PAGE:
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In my code to roll you just write r and then hit enter but it seems not to read that and go to else that restarts the while loop. The only way to get it to roll is by typing something else than r than it is a (standard_in) 1: parse error.

#!/bin/bash
#this is a game that is two player and it is a race to get to 
#100 before the other player

echo "Player 1 name?"
read p1
echo "Player 2 name?"
read p2
echo "Okay $p1 and $p2. $p1 will go first"
p1s=0
p2s=0
pt=1
while [ $pt -eq 1 ]; do
echo "roll or stay"
read choice
if [ $choice == r ]; then

die=$(($RANDOM%6+1))

elif [ $die -eq 1 ]; then
p1s=$(echo "$p1s-$count" |bc)
echo "You rolled a 1. Your score is $p1s"
echo "$p2 turn now."
sleep 1
count=0
pt=2

elif [ $die -gt 1 ]; then
p1s=$(echo "$p1s+$die" |bc)
count=$(echo "$count+$die" |bc)
echo "You rolled a $die. Your score is $p1s"
pt=1

else

if [ $choice == s ]; then
echo "Okay $p1 your score is $p1s"
echo "$p2 turn now"
sleep 1
count=0
pt=2

else
if [ $p1s -gt 99 ]; then
echo "$p1 won. $p2 lost"
echo "would you like to play again?"
read again
elif [ $again  yes ]; then
echo "Okay one second."
sleep 1
clear
bash num.sh
elif [ $again == no ]; then
exit

else

pt=1
fi
fi
fi

done

Don't worry about their not being a second while for the second player. I cut that out because it same exact code just for player two.

Sample input/output

Player 1 name?
guy1
Player 2 name?
guy2
Okay guy1 and guy2. guy1 will go first
roll or stay
r
roll or stay
rr
(standard_in) 1: parse error
You rolled a 5. Your score is 5
roll or stay
roll
(standard_in) 1: parse error
You rolled a 5. Your score is 10
roll or stay
s
(standard_in) 1: parse error
You rolled a 5. Your score is 15
roll or stay
share|improve this question
    
The problem with "cutting out code" is that it makes it impossible for someone to take your code, test it, then apply changes and see if they work. To get the best results in your question, post the minimal amount of code possible that can actually be run and still demonstrate the problem you're having. –  ghoti Nov 9 '12 at 3:14
    
Try quoting the string, as if [ "$choice" == "r" ]; then –  anishsane Nov 9 '12 at 5:35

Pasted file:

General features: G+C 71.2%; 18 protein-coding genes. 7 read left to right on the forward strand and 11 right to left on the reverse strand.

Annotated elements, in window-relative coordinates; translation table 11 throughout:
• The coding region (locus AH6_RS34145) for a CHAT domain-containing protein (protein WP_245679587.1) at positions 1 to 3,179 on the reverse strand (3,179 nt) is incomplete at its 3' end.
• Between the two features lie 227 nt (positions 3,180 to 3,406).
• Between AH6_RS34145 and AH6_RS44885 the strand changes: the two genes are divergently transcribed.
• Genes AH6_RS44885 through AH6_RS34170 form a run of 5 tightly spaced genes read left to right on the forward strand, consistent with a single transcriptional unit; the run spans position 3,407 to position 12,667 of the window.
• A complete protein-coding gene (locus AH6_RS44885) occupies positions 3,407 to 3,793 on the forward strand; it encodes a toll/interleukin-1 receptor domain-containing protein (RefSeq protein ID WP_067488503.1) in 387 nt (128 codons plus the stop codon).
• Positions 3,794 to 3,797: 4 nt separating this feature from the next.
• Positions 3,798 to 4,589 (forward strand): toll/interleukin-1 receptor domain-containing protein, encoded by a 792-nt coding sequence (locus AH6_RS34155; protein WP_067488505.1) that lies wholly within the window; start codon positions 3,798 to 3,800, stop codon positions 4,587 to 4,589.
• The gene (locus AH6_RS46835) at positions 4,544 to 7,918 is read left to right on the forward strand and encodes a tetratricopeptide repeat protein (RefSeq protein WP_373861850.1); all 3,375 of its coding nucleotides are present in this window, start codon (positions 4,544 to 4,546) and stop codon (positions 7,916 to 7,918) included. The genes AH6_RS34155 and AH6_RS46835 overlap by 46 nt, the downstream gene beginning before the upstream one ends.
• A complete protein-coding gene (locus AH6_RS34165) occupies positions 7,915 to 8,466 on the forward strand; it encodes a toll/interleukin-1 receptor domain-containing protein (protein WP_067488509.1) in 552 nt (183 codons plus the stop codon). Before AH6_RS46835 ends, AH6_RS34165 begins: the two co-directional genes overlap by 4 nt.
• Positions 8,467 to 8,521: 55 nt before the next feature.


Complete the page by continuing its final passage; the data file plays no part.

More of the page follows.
2 Answers 2

up vote 0 down vote accepted

After looking at the properly indented code (see ghoti's rewritten code segment), I see the top level if-block is

if [ $choice == r ]; then
    die=... #roll the die
elif [ $die -eq 1 ]...
elif [ $die -gt 1 ]...
else
    do something...
fi

Problem is, if [ $choice == r ] is true, you will roll the die and skip the rest of elif-else entries. So you will go to the next iteration without doing anything (except for rolling the die)

One way to fix this is to check $choice and $die as separate if blocks, namely

if [ $choice == r ]; then
    #roll the die
else
    #break or something...
fi

if [ $die -eq 1 ]; then
    #do something
elif the rest of $die-related checks  
share|improve this answer

Okay, a few comments about your code.

  • This is really hard to read because of the lack of indenting. When nesting things, indent what is nested. With indents, you can see where your loops start and end, what code belongs to which if/else, etc.
  • In bash, you should always quote your variables to avoid accidental expansion. For example, what happens if someone enters an asterisk (*) instead of an "r"? Your if statement will do wondrous and mysterious things.
  • You're using operators wrong. In bash, using single square brackets with if, you compare string equivalency with a single equals (=), not double. And if you want numerical equality, you have -eq. Though you might want to look at bash's extended tests, using double square brackets. (Check the man page for details.)
  • Try not to use external tools for things that bash can do by itself. bc, for example, is not needed for integer arithmetic.

So ... all said, here's a code segment of yours, re-written a bit.

while [ "$pt" -eq 1 ]; do

    read -p "Roll or stay (r/s)? " choice

    if [ "$choice" = r ]; then

        die=$(($RANDOM%6+1))

    elif [ "$die" -eq 1 ]; then

        p1s=$((p1s - count))
        echo "You rolled a 1. Your score is $p1s"
        echo "$p2 turn now."
        sleep 1 
        count=0 
        pt=2    

    elif [ $die -gt 1 ]; then

        p1s=$((p1s + die))
        count=$((count + die))
        echo "You rolled a $die. Your score is $p1s"
        pt=1    

    else

Note that I'm not making any claims about whether your program logic is sound.

And what the heck is num.sh? Is it important?

share|improve this answer
    
num.sh is the name is the of the file –  Lifetake Nov 9 '12 at 18:29
    
Ah, I see what you're doing. That's a bad way to do things. It would be better to wrap the game in a loop rather than to relaunch it in a child. –  ghoti Nov 10 '12 at 0:28

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